By Irene Lacher 10/01/2011
Los Angeles’ reputation as a cultural backwater is as passé as Hollywood gossip columnists with the clout to scare the studios. To number MoCA, LACMA, the Getty, the Huntington and L.A. Opera among the world’s top arts institutions is to merely state the obvious. But it’s only in recent years that the city and its satellites — not least among them, Pasadena — have taken that flowering to the next level, where arts organizations talk to each other and share pieces of a larger cultural pie. I’m talking about arts festivals, with multiple venues coordinating shows and events around a single theme, illuminating it with a multi-faceted brilliance unachievable by any single organization.
This month, Pasadena offers the biggest banquet yet of festival offerings — from the Getty Foundation’s SoCal-wide “Pacific Standard Time: Art in L.A. 1945 –1980” to the Pasadena Arts Council’s AxS Festival, bringing together 16 venues to host exhibitions, performances and events exploring the nexus where the arts and sciences intersect, in honor of the city’s institutional leadership in both realms. In this issue of Arroyo, Noela Hueso talks to organizers to peel back the onion of Pasadena’s unusual festival juxtaposing disciplines usually regarded as mutually exclusive. Bettijane Levine takes a closer look at one offering, Picturing the Bomb at Pasadena City College, an exhibition of archival photographs of the Manhattan Project, co-curated by assistant professor of photography Rachel Fermi, granddaughter of atomic-bomb physicist Enrico Fermi.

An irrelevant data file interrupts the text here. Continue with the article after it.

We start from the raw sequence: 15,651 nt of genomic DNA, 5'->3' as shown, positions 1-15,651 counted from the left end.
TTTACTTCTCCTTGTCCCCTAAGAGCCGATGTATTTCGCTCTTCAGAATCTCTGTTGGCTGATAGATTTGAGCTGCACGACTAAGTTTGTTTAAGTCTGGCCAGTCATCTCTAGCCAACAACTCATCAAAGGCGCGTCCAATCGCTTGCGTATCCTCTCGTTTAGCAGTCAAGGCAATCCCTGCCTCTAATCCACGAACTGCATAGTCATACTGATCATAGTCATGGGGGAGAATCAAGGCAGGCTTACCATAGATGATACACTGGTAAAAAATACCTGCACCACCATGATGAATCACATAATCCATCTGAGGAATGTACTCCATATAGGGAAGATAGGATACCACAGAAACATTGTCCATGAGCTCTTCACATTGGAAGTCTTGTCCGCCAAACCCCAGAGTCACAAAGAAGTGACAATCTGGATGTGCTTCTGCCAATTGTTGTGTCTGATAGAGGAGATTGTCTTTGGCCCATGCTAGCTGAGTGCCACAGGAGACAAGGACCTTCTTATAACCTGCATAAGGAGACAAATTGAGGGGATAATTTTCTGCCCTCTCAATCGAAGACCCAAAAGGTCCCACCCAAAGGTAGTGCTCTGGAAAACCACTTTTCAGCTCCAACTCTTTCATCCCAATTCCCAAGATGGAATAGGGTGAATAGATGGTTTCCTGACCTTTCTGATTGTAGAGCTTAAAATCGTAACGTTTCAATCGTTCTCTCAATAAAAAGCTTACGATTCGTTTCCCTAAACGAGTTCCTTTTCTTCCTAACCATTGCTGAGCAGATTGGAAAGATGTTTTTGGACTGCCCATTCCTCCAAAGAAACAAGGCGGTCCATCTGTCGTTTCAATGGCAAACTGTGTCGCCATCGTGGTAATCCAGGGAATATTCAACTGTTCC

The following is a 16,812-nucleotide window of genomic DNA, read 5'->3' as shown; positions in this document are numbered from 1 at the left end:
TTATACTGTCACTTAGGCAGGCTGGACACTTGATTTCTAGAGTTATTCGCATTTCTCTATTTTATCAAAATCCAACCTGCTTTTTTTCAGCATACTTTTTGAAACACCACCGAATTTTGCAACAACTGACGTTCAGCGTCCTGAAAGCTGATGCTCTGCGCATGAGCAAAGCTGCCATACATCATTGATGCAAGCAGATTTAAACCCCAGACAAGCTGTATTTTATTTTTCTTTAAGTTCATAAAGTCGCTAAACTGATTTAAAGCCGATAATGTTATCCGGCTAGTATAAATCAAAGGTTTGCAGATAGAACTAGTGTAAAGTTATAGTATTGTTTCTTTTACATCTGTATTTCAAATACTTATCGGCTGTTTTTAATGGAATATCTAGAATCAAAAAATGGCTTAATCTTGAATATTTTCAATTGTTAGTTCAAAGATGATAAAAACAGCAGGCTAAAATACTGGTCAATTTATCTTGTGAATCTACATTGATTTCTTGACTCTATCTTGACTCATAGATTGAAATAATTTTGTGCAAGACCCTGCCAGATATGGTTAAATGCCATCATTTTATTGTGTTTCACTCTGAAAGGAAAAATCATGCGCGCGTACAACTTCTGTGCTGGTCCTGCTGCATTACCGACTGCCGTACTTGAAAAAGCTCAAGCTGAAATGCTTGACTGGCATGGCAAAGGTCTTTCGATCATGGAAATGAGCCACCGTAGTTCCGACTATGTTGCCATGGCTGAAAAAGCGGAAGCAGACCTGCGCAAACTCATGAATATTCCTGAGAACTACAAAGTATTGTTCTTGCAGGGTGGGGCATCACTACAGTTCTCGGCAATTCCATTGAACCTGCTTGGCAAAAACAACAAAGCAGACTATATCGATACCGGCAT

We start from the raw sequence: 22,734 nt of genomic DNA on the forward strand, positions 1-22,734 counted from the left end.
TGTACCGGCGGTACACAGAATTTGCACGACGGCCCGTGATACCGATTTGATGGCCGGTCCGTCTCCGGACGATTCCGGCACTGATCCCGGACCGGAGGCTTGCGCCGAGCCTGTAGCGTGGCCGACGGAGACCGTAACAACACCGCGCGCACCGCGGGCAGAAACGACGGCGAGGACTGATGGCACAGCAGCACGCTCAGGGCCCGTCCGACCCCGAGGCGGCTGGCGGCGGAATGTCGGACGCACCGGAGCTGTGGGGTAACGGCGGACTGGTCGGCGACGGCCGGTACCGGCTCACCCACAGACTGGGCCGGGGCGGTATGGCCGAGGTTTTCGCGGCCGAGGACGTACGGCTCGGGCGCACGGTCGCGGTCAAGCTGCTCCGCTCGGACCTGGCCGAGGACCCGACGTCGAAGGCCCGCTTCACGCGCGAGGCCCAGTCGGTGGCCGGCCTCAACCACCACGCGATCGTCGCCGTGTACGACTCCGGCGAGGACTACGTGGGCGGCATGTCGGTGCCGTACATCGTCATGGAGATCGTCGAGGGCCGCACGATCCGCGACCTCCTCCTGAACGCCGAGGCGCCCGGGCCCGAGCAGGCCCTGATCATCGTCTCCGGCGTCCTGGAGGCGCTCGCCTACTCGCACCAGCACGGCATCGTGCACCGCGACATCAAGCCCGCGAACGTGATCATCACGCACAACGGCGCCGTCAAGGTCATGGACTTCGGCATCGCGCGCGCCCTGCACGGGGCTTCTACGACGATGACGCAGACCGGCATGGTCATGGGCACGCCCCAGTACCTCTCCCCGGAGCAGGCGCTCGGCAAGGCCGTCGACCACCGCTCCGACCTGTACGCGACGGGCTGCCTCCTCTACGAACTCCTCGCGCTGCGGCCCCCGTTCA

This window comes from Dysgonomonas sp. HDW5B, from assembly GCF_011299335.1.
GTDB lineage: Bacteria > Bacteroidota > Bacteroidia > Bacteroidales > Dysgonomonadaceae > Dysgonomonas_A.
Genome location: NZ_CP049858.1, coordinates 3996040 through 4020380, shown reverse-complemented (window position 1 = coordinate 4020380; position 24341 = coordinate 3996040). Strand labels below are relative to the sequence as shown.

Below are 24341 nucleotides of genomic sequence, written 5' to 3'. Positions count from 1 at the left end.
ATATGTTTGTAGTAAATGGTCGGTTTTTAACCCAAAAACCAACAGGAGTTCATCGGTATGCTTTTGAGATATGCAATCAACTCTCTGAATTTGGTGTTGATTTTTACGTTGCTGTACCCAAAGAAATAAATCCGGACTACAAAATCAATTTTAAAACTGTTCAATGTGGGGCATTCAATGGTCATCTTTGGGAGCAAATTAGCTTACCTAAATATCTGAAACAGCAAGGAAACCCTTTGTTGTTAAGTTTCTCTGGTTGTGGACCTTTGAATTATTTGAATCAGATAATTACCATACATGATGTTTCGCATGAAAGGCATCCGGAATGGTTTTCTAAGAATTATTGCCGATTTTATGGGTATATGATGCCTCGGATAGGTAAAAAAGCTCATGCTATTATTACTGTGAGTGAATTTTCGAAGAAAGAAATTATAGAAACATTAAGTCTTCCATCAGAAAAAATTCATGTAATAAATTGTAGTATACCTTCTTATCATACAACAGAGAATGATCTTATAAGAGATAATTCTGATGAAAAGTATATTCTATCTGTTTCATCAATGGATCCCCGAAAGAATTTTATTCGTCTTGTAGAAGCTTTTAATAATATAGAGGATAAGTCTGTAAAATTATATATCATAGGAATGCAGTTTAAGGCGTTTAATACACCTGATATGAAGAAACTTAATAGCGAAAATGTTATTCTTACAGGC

Nancy Spiller explores one of “Pacific Standard Time’s” important shows, Proof: The Rise of Printmaking in Southern California at the Norton Simon. And Kirk Silsbee looks at artist Wallace Berman’s outsize influence on L.A.’s creative community in honor of the Armory Center for the Arts’ exhibition, Speaking in Tongues: Wallace Berman and Robert Heinecken, 1961–1976.
All that is in addition to Pasadena’s annual October cultural events, falling on the weekend of Oct. 14 through 16 — ArtNight and Pasadena Heritage’s Craftsman Weekend, which celebrates its 20th anniversary. So take a look around. You’re bound to find something intriguing this month.